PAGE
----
Years of economic warfare and relentless hostility against Iran have done their work well: most Iranians don’t trust the U.S. to honor its commitments. 71% of Iranians now conclude that the JCPOA experience shows that it is not worthwhile to make concessions because Iran cannot trust other powers to honor their side of the agreement. Most Iranians support complying with the agreement in the event that the U.S. provides promised sanctions relief, but anyone who thinks that the Iranian government can make more extensive concessions on security issues is deluding himself. “Lengthening and strengthening” the agreement with Iran is not on the table, and the Biden administration would be wise to realize this and accept it.

The Iranian government has already stuck its neck out to preserve the agreement. It has been doing so for almost three years. It has faced a swift backlash in the wake of the deal made with the IAEA earlier this week, and its room for maneuver has been reduced more than ever. The U.S. cannot effectively manipulate Iranian internal politics, but it can take more or less constructive actions over the next few weeks. If Biden wants to be known for salvaging the JCPOA, he should be extending olive branches and goodwill gestures rather than censures and additional demands. There is still time to avoid a diplomatic breakdown, but the Biden administration needs to take the initiative and take a few risks to give Iran the incentive to respond in kind.

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Learning on Solid Ground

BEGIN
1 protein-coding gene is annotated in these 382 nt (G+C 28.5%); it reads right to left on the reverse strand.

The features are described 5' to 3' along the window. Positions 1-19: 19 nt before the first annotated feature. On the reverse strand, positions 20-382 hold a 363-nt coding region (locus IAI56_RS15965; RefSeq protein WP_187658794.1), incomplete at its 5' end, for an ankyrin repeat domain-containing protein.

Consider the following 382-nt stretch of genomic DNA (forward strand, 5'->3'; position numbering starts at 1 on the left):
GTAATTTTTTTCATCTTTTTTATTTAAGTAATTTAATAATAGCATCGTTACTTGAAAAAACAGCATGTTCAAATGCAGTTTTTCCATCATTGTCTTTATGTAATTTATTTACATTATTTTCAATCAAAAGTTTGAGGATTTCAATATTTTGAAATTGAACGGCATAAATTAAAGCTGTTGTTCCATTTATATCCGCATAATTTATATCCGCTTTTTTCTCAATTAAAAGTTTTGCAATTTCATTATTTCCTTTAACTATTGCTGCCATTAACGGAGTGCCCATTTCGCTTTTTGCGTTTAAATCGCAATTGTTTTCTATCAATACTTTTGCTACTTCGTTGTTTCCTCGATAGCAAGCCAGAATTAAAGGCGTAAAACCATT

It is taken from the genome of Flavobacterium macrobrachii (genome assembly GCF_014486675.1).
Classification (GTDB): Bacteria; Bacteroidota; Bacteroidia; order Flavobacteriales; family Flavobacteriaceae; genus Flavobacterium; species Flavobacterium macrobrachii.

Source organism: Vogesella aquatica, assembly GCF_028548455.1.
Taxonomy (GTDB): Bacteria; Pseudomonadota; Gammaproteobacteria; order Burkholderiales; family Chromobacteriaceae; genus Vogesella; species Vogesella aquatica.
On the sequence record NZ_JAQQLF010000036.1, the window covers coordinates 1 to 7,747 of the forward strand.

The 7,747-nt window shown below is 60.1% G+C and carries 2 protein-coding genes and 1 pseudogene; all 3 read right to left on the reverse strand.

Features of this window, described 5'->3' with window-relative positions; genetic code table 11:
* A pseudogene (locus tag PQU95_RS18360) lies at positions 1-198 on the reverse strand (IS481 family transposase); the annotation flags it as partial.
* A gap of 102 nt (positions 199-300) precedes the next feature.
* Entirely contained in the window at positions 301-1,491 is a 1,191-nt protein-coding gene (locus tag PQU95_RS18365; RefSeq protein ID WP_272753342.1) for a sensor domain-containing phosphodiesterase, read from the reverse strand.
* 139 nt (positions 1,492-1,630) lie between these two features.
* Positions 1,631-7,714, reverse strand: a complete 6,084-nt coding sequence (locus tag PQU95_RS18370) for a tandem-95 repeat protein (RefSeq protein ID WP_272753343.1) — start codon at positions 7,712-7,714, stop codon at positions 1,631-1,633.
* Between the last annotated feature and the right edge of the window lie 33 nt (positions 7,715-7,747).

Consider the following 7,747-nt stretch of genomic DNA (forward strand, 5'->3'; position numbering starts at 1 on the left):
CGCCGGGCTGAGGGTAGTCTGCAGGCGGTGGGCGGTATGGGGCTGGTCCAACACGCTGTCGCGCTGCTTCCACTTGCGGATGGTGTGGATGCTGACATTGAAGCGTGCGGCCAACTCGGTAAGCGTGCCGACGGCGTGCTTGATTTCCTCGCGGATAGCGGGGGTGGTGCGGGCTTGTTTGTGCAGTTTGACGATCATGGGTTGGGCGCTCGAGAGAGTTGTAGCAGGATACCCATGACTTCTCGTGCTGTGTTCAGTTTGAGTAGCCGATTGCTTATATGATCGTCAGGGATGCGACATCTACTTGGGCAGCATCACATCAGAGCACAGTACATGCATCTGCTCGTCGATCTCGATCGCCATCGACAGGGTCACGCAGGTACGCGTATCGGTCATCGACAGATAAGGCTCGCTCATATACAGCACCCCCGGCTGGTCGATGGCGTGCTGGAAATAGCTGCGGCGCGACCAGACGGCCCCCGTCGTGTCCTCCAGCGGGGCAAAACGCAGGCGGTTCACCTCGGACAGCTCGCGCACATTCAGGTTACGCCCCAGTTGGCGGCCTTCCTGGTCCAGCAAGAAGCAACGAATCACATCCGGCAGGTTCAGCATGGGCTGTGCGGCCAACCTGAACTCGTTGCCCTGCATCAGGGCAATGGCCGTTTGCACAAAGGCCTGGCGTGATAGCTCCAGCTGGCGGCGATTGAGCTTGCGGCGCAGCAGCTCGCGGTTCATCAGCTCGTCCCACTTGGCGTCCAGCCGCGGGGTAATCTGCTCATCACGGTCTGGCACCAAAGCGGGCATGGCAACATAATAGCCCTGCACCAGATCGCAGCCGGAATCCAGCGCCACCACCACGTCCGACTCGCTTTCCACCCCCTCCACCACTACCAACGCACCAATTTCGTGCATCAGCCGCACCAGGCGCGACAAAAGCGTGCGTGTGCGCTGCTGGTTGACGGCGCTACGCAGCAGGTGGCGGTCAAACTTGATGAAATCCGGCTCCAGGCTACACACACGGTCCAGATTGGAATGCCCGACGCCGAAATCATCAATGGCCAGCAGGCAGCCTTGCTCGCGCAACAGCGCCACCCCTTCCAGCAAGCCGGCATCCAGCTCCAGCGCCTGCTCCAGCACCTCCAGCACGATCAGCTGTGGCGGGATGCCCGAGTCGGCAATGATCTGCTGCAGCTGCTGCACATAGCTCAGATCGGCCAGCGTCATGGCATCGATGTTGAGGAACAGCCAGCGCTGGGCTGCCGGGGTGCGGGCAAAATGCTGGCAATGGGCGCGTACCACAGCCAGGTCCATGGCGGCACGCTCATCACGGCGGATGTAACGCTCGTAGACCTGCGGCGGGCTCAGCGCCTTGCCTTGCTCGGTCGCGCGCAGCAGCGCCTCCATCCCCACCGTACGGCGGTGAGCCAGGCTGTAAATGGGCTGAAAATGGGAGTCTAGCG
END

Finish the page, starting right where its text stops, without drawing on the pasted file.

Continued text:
Education presents an eternal puzzle and requires an eternal basis.

A Benedict Option classroom? (Stephen Kiers/Shutterstock)

We live in an age of artifice, where everything has a price, and so we seek out irony and see sincerity as something quaint, maybe even for suckers—nice in its own way, but cheap and useless, like a solitary wildflower. Things that are good for their own sake, beautiful in themselves, like the truth, or wildflowers, don’t fit the frameworks built up around us. We are not a society that confused knowledge and credentials so much as one that chose the latter over the former, because it offers status more assuredly, and so one knows what one is paying for. 

The consumption element of education has likely always been the hardest tension to hold for the individuals involved. You are, generally speaking, paying someone to teach you. Both of you have a product and a price in mind. The high political perspective worries about what you are being taught, how you are being formed as a citizen in a population, but the private, personal worry is whether you are being taught something worth it, worthy, at all. At the same time, the aspiration has traditionally been that what you are purchasing is priceless, that your teacher is unlocking chains you didn’t know you wore and opening a door you hadn’t known was right behind you. It’s a lot to expect, so a lot of people don’t.